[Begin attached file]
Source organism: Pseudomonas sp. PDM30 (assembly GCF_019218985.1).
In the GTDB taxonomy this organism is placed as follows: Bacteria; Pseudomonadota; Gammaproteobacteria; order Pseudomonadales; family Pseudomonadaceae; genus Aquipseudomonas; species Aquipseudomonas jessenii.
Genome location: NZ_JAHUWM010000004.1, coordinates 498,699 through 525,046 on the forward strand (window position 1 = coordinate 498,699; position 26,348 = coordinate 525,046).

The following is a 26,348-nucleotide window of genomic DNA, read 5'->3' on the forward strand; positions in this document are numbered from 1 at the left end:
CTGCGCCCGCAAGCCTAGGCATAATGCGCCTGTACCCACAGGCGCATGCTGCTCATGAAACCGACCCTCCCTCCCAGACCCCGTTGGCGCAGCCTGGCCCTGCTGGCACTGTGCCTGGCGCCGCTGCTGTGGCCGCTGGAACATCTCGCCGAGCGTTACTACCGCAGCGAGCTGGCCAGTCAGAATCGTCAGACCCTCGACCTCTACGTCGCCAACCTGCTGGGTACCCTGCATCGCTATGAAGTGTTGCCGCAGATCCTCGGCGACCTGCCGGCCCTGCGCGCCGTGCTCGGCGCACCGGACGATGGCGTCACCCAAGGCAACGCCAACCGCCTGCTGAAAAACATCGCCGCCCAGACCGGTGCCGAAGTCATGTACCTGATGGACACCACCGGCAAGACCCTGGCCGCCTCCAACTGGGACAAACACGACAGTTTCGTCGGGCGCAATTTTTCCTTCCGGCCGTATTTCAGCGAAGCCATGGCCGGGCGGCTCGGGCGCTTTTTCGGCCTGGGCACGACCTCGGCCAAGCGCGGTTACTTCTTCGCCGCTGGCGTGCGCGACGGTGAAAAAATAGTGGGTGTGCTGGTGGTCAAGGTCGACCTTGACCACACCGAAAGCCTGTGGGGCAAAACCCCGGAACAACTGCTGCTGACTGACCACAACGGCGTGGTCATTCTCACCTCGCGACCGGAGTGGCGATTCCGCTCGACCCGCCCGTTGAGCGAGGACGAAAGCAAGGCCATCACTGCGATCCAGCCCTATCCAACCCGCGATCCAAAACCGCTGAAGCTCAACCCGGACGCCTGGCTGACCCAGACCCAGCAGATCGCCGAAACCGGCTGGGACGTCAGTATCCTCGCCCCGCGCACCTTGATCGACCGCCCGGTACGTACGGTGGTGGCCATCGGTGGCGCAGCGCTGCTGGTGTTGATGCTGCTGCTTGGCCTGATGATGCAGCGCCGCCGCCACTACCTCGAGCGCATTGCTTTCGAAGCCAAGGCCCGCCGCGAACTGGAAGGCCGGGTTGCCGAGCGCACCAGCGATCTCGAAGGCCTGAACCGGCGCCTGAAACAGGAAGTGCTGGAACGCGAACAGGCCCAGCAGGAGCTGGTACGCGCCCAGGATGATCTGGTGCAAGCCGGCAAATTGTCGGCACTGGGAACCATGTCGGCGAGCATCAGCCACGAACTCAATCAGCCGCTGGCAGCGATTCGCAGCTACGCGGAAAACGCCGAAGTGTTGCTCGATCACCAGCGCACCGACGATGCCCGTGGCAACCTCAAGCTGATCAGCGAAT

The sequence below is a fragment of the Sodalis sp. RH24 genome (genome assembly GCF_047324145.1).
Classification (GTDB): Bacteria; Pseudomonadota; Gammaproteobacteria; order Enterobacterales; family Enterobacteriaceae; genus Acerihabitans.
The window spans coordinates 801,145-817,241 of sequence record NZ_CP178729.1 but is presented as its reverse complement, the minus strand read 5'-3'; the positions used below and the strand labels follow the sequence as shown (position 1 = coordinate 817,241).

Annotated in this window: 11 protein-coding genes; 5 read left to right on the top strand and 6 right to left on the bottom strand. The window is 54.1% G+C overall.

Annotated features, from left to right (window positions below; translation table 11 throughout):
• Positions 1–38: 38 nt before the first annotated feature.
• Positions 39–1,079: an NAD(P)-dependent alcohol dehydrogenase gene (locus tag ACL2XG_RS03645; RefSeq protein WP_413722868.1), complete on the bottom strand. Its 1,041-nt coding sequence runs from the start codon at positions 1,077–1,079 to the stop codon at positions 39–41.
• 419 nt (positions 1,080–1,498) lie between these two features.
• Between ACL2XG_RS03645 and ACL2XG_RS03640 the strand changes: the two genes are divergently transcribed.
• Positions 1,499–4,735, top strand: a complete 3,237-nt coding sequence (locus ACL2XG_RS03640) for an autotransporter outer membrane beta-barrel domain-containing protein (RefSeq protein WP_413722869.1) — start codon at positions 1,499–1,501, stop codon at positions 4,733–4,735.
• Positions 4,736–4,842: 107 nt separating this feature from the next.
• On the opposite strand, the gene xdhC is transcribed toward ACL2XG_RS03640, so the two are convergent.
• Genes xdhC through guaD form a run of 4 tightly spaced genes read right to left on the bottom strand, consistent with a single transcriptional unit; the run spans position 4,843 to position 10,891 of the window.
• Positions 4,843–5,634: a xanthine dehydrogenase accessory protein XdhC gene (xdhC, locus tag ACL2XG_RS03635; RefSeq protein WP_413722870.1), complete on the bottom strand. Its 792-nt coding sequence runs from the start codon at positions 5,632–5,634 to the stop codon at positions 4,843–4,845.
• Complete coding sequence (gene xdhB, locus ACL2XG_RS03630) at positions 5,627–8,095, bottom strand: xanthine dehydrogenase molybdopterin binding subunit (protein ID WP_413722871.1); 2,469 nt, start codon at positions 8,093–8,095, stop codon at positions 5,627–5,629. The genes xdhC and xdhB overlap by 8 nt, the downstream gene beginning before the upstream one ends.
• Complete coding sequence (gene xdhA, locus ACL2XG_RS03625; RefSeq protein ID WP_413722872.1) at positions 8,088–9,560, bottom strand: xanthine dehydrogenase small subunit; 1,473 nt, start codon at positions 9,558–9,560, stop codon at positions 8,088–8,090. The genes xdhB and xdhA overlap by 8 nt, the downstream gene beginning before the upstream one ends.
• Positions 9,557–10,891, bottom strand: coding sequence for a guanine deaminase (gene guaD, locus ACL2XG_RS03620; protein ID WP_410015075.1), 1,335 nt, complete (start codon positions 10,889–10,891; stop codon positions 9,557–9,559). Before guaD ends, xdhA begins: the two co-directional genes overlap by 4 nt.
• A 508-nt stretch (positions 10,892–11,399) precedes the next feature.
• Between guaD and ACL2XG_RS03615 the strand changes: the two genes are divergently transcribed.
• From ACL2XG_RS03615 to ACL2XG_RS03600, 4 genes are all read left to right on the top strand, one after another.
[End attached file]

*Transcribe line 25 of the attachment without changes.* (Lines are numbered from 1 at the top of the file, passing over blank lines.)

• From ACL2XG_RS03615 to ACL2XG_RS03600, 4 genes are all read left to right on the top strand, one after another.